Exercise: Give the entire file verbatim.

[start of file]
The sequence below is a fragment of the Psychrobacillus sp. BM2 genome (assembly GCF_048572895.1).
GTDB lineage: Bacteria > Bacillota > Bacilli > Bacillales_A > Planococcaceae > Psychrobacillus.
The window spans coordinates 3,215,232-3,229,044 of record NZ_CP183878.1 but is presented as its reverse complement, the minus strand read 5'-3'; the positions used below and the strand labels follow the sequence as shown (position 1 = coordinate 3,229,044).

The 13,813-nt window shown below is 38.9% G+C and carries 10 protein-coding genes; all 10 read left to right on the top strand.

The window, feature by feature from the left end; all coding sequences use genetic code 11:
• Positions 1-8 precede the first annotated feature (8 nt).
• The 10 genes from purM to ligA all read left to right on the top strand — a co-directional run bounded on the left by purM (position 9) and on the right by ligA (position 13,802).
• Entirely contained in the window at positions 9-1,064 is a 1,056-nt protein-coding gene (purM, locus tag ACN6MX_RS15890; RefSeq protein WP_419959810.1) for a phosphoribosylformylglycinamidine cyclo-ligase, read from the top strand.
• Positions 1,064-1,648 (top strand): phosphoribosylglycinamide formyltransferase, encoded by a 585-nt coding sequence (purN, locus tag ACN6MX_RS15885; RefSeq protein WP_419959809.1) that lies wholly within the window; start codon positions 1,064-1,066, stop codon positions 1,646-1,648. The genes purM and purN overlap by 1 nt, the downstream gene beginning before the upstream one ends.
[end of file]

The sequence below is a fragment of the Psychrobacillus sp. BM2 genome (assembly GCF_048572895.1).
GTDB lineage: Bacteria > Bacillota > Bacilli > Bacillales_A > Planococcaceae > Psychrobacillus.
The window spans coordinates 3,215,232-3,229,044 of record NZ_CP183878.1 but is presented as its reverse complement, the minus strand read 5'-3'; the positions used below and the strand labels follow the sequence as shown (position 1 = coordinate 3,229,044).

The 13,813-nt window shown below is 38.9% G+C and carries 10 protein-coding genes; all 10 read left to right on the top strand.

The window, feature by feature from the left end; all coding sequences use genetic code 11:
• Positions 1-8 precede the first annotated feature (8 nt).
• The 10 genes from purM to ligA all read left to right on the top strand — a co-directional run bounded on the left by purM (position 9) and on the right by ligA (position 13,802).
• Entirely contained in the window at positions 9-1,064 is a 1,056-nt protein-coding gene (purM, locus tag ACN6MX_RS15890; RefSeq protein WP_419959810.1) for a phosphoribosylformylglycinamidine cyclo-ligase, read from the top strand.
• Positions 1,064-1,648 (top strand): phosphoribosylglycinamide formyltransferase, encoded by a 585-nt coding sequence (purN, locus tag ACN6MX_RS15885; RefSeq protein WP_419959809.1) that lies wholly within the window; start codon positions 1,064-1,066, stop codon positions 1,646-1,648. The genes purM and purN overlap by 1 nt, the downstream gene beginning before the upstream one ends.